BP is widely expected to announce beleaguered CEO Tony Hayward's departure today or tomorrow, possibly replacing him with Robert Dudley, the American who replaced Hayward as the BP official in charge of the blown-out Gulf oil well. Whoever takes over from Hayward inherits a company with potentially enormous liabilities from the Gulf disaster, a depressed stock price, and persistent takeover rumors. How much would replacing the CEO help BP? (Watch an AP report about Hayward's possible exit)

Going American can't hurt: Picking its first non-Briton as CEO will "underscore how vital the United States has become to BP," even without dealing with the BP spill, say Jad Mouawad and Clifford Krauss in The New York Times. Also, Mississippi-born Dudley is "untainted" by BP's dodgy safety record, and his "consummate political skills" will be a plus in dealing with irate Gulf residents and U.S. officials alike, especially after Hayward's tone-deaf gaffes.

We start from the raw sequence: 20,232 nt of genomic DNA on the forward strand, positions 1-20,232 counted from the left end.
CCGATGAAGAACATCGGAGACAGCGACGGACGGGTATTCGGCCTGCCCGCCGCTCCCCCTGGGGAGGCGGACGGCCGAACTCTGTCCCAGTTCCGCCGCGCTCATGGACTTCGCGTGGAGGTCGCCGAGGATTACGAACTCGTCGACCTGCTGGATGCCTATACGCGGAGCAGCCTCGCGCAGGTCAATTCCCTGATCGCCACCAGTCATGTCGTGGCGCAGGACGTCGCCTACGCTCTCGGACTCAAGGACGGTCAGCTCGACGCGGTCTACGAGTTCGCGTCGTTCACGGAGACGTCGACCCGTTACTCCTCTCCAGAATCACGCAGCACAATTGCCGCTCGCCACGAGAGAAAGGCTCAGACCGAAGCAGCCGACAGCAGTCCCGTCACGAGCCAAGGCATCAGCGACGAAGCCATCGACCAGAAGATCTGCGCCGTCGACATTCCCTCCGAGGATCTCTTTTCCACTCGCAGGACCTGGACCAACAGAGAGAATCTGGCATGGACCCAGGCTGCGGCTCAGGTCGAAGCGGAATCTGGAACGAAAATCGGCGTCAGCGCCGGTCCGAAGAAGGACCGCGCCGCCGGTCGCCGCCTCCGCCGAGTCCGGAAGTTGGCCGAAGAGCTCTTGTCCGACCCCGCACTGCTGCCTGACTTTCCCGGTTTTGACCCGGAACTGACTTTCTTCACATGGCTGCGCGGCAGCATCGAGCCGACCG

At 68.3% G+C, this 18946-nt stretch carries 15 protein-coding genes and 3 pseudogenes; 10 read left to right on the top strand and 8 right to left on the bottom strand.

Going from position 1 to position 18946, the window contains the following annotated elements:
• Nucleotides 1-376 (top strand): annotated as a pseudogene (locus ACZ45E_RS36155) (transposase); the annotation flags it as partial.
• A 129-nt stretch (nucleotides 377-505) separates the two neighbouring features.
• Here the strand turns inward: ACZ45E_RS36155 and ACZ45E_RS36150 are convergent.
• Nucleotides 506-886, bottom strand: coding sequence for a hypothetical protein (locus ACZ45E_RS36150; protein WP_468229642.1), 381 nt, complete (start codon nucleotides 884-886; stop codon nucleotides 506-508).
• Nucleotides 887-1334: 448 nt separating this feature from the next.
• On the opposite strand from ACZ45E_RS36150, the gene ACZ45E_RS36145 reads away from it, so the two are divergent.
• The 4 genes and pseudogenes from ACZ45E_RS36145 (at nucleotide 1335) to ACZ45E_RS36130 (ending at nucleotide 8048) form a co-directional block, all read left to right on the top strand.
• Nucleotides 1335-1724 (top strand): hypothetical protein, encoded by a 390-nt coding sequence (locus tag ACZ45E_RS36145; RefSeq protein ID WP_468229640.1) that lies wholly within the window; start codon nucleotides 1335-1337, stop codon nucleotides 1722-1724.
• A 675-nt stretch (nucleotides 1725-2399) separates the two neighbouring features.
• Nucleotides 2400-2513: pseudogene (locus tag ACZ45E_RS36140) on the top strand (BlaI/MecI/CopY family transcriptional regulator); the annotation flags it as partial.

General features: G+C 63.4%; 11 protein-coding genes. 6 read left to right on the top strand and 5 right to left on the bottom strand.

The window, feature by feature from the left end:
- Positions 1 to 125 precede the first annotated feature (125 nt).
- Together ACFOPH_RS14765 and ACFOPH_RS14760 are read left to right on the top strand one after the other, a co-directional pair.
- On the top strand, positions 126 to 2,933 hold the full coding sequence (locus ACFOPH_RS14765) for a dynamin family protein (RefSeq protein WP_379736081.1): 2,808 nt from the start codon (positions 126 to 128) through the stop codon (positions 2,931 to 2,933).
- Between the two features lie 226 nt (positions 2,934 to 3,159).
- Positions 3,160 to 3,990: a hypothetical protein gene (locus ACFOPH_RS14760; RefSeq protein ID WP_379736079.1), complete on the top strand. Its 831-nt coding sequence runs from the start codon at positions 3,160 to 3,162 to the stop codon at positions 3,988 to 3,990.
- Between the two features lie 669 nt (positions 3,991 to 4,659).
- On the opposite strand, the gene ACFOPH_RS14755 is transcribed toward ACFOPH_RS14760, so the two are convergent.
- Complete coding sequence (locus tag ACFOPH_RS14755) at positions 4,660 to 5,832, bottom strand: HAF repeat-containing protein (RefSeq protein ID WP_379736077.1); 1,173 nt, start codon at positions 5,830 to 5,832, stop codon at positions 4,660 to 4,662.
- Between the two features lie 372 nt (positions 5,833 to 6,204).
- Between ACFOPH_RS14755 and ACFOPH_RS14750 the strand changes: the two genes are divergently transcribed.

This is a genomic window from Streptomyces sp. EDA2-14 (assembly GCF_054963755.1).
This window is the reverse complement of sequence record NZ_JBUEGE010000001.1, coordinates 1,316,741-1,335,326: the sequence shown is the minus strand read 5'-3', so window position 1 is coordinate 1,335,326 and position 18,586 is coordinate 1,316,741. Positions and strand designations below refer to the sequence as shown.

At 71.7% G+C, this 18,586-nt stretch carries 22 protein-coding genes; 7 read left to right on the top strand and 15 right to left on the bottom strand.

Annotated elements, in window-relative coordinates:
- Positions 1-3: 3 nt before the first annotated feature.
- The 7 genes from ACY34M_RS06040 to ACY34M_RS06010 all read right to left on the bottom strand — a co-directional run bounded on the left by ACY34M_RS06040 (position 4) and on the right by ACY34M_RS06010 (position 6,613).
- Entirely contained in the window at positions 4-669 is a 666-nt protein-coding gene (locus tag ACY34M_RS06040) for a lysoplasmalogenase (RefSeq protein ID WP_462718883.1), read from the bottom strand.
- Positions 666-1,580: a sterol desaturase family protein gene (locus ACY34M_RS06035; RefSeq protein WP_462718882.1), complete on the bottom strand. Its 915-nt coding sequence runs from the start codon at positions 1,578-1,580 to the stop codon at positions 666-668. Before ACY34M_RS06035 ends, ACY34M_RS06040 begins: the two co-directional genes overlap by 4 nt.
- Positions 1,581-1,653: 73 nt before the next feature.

"BP is expected to replace chief with American"

Hayward's being scapegoated: Hayward will be forever "damned" for being in charge when Deepwater Horizon blew, says Douglas McIntyre in 24/7 Wall Street, but he's really "the fall guy" for his disastrous predecessor, Lord John Browne. Hayward's main sin would seem to be failing to reverse Browne's mistakes in his less than two years on the job. Maybe his successor will move quicker.
"The ghost of former CEO Lord Browne"

The markets already see Dudley as chief: In terms of the Gulf spill, "Dudley has been the face of BP's response for more than a month," says Bryan Walsh in Time, so "the change is unlikely to make a big difference" in the near term. Still, it will help BP that Dudley is "no stranger to conflict," having gone head to head with Vladimir Putin. And the good news is that the CEO swap probably means BP thinks the "active part of the spill over."
"Oil spill: Goodbye, Mr. Hayward"